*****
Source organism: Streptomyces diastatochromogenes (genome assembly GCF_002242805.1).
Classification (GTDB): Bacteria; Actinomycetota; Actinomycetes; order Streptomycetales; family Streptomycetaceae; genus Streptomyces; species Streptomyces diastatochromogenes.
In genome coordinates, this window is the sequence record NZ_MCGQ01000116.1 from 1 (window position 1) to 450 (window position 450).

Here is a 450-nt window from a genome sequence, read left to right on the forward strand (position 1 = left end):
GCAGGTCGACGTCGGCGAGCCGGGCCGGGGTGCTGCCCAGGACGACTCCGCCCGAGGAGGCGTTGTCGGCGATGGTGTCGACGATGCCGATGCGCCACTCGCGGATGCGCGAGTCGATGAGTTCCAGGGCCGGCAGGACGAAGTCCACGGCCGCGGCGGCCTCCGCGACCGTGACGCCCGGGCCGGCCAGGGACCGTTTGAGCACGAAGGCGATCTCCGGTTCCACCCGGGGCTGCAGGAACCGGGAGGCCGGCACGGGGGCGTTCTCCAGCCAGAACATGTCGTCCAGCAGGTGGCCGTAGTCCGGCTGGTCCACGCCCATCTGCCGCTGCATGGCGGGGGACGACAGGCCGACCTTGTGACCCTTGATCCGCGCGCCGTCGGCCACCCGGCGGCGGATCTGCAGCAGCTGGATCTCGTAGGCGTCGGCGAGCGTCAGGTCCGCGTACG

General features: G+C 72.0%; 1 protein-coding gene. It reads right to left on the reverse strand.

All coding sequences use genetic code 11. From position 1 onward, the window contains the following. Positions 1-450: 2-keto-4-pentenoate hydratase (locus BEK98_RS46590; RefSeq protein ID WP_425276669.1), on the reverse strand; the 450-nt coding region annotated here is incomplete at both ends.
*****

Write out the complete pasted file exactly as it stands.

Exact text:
Source organism: Streptomyces diastatochromogenes (genome assembly GCF_002242805.1).
Classification (GTDB): Bacteria; Actinomycetota; Actinomycetes; order Streptomycetales; family Streptomycetaceae; genus Streptomyces; species Streptomyces diastatochromogenes.
In genome coordinates, this window is the sequence record NZ_MCGQ01000116.1 from 1 (window position 1) to 450 (window position 450).

Here is a 450-nt window from a genome sequence, read left to right on the forward strand (position 1 = left end):
GCAGGTCGACGTCGGCGAGCCGGGCCGGGGTGCTGCCCAGGACGACTCCGCCCGAGGAGGCGTTGTCGGCGATGGTGTCGACGATGCCGATGCGCCACTCGCGGATGCGCGAGTCGATGAGTTCCAGGGCCGGCAGGACGAAGTCCACGGCCGCGGCGGCCTCCGCGACCGTGACGCCCGGGCCGGCCAGGGACCGTTTGAGCACGAAGGCGATCTCCGGTTCCACCCGGGGCTGCAGGAACCGGGAGGCCGGCACGGGGGCGTTCTCCAGCCAGAACATGTCGTCCAGCAGGTGGCCGTAGTCCGGCTGGTCCACGCCCATCTGCCGCTGCATGGCGGGGGACGACAGGCCGACCTTGTGACCCTTGATCCGCGCGCCGTCGGCCACCCGGCGGCGGATCTGCAGCAGCTGGATCTCGTAGGCGTCGGCGAGCGTCAGGTCCGCGTACG

General features: G+C 72.0%; 1 protein-coding gene. It reads right to left on the reverse strand.

All coding sequences use genetic code 11. From position 1 onward, the window contains the following. Positions 1-450: 2-keto-4-pentenoate hydratase (locus BEK98_RS46590; RefSeq protein ID WP_425276669.1), on the reverse strand; the 450-nt coding region annotated here is incomplete at both ends.